By Jeff Stimpson
The worst has happened: Hackers got to your system or maybe you left your iPad on the plane – and client information is gone. In this age of electronic business, few feelings of panic equal this moment.
But if you act quickly, you can help stop bogus returns from being filed in your clients’ names.
Tax preparers who suffer a data theft should report the incident immediately and follow an established process to protect their clients, whether they’ve been hit by cybercriminals, theft or accident. Here’s who to contact – and as fast as possible.
Report client data theft first to local IRS stakeholder liaisons, who will notify the Criminal Investigation division and others within the agency.
Also contact local offices of the Federal Bureau of Investigation and the Secret Service, as well as local police to file a report. Speed is critical.
The appropriate states
Any breach of personal information could have an effect on the victim’s tax accounts with the states, as well as with the IRS. The Federation of Tax Administrators has created a page with state-by-state listings of who to contact after a data loss. Also contact the attorney general for each state in which returns are prepared.
Your insurance company
Report the data loss to the appropriate insurance company and check if your insurance policy covers data breach expenses. They may also be able to provide help in remediation, and to give you advice on how to proceed.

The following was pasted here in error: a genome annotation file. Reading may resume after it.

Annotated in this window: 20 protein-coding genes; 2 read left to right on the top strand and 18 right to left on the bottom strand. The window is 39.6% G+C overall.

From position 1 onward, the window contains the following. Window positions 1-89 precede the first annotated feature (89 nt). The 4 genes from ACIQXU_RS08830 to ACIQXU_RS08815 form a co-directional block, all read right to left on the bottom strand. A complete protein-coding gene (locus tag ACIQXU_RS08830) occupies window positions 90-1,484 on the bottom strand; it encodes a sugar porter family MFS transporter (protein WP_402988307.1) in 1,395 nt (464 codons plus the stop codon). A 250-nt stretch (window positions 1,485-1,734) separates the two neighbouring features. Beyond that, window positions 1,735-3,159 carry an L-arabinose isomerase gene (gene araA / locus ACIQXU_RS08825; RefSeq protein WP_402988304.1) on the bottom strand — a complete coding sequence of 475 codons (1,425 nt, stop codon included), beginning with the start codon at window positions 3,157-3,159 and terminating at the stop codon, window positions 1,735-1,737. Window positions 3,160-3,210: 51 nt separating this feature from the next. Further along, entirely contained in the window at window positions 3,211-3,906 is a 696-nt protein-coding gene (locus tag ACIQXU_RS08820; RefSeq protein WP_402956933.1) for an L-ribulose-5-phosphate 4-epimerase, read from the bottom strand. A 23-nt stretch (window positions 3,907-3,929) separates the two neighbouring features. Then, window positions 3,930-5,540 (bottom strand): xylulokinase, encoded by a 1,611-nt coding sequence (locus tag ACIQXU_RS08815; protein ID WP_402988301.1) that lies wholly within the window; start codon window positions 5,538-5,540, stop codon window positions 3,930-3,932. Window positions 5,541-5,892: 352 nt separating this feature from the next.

Consult a cybersecurity expert who can help determine the cause and scope of the breach, stop the breach, and then prevent further breaches from occurring.
Agencies and bureaus
The Federal Trade Commission offers general guidance on data loss, from how to question those who discovered the breach to when to call in lawyers. For more individualized guidance, contact the FTC at [email protected].
Credit monitoring and ID theft protection agencies
Some states require tax preparers to offer credit monitoring and ID theft protection to victims of ID theft; if that’s the case in your state, contact credit and ID-theft protection agencies.
Send an individual letter to all victims to inform them of the breach – but work with law enforcement on when to send that letter so it doesn’t inadvertently hinder any investigation that may be under way.